The beauty of having health insurance available through your employer is that you typically pay the premiums with pretax dollars. This means that the money isn’t taxed as some other employee benefits are, making health insurance a very nice perk of employment. Of course, there are some minor drawbacks, too, and there are exceptions to every rule.
Claiming Your Withholdings
If you earn $700 a week in gross wages and your employer paid health insurance premiums are $50 a week, your employer most likely deducts that $50, then calculates your tax withholding on the remaining $650. Tax withholding is a percentage of your pay, so a percentage of $650 is obviously less – and therefore better – than a percentage of $700. You end up paying for your health insurance, something you’d have to do anyway, and getting a tax break, too. Your employer also gets a break; he doesn’t have to match your Social Security and Medicare taxes on that $50 as he would have to if you’d been taxed on the money.
The same rule applies to any Health Savings Account contributions you make. Tax law is set up to provide for this tax-free status if your employer establishes what’s called a cafeteria plan. The downside here is that you can’t also claim employee deductions for the premiums if you elect to itemize on your tax return. That would be like getting two tax breaks for the same money.
Deductions Paid With After-Tax Dollars
Tax-advantaged healthcare policies through your employer usually have dedicated enrollment periods during which you can sign up for or change your existing coverage. If you miss this period, it’s possible – though not really likely – that you might be paying your premiums with after-tax dollars. But this typically only happens when you go out and purchase your own policy and arrange for the premiums to be automatically debited from your pay. The good news is that you can claim a tax deduction for premiums you pay with after-tax money, subject to some limitations, if you itemize on your return.
So, how do you know whether you’re paying the employee benefits premiums with pretax or after-tax dollars? Simply ask your employer or take a look at your W-2 form. If you’re paying the premiums with after-tax dollars, that money will be included in box 1 of your W-2, “Gross Wages.” Otherwise, if you’re paying with pretax dollars, it should not appear on your W-2. Compare box 1 with your pay records.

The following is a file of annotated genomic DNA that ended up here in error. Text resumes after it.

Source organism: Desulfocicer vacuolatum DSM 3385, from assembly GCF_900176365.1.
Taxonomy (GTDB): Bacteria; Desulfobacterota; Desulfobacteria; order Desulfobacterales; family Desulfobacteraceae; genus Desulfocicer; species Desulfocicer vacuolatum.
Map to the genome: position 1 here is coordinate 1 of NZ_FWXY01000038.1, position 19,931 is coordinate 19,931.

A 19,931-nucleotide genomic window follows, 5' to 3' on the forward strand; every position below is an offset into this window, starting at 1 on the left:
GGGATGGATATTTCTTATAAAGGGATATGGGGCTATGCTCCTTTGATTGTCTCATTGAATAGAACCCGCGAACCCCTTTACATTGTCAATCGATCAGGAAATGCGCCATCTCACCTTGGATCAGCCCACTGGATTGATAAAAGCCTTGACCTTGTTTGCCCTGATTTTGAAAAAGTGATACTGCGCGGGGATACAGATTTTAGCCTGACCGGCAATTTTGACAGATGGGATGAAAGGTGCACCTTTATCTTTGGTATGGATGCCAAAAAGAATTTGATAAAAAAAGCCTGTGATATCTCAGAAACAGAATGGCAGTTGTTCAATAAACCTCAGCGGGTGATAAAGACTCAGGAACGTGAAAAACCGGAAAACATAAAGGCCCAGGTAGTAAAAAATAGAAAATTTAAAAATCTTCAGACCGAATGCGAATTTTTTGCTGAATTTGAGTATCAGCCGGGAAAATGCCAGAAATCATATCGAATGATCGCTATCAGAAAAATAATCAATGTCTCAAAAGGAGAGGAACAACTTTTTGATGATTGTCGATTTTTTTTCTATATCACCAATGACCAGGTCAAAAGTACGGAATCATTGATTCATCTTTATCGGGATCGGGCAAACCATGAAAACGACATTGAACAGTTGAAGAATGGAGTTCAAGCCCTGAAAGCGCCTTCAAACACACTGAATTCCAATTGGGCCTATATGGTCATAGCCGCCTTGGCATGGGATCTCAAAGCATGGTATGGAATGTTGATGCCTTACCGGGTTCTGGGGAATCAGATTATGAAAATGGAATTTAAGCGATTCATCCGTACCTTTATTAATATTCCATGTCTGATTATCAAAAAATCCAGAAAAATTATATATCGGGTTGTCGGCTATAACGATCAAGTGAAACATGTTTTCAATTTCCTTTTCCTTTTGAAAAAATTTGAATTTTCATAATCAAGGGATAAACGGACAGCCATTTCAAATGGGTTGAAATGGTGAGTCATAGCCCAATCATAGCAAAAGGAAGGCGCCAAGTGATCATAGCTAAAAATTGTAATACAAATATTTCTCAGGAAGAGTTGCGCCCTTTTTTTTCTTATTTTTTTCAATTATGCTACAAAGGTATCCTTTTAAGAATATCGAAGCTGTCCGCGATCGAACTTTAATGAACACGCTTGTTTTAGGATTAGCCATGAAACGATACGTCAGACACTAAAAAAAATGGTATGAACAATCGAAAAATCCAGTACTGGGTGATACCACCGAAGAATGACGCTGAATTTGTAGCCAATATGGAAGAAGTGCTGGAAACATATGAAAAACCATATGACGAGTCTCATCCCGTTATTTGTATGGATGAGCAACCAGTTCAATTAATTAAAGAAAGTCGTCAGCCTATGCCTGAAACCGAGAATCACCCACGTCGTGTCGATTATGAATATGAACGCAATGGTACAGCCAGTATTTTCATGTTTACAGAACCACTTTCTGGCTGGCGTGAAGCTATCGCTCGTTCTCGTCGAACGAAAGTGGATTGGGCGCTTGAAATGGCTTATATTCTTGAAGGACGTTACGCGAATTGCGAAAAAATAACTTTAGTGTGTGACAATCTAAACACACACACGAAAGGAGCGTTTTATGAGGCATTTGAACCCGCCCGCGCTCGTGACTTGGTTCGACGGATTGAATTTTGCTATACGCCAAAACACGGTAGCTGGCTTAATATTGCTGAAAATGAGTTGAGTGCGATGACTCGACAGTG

Another exception to the usual rule is when your employer actually pays for your health benefits. The premiums would not show up in box 1 of your W-2 in this case, either. The money that goes toward your coverage, even if it’s for your whole family, is not considered to be wages and is not subject to taxation because you’re getting your health benefits for free.
An exception exists if you work for an S corporation and you own more than 2 percent of the company. If you’re receiving employer paid health insurance coverage at no cost to you, this also eliminates the possibility that you could claim a tax deduction for the premiums if you itemized.
Filing Your Employee Deductions
You may be able to deduct your health insurance premium costs on IRS Form 1040 if your overall costs exceed 10 percent of your adjusted gross income (AGI). Typically, this deduction is only beneficial in the event that an individual sustains heavy medical expenses throughout the year. If you have decided to take this deduction, remember that eligibility is calculated based upon your AGI. This means that you can only determine your qualification for this deduction after all of your other deductions have been taken into account.
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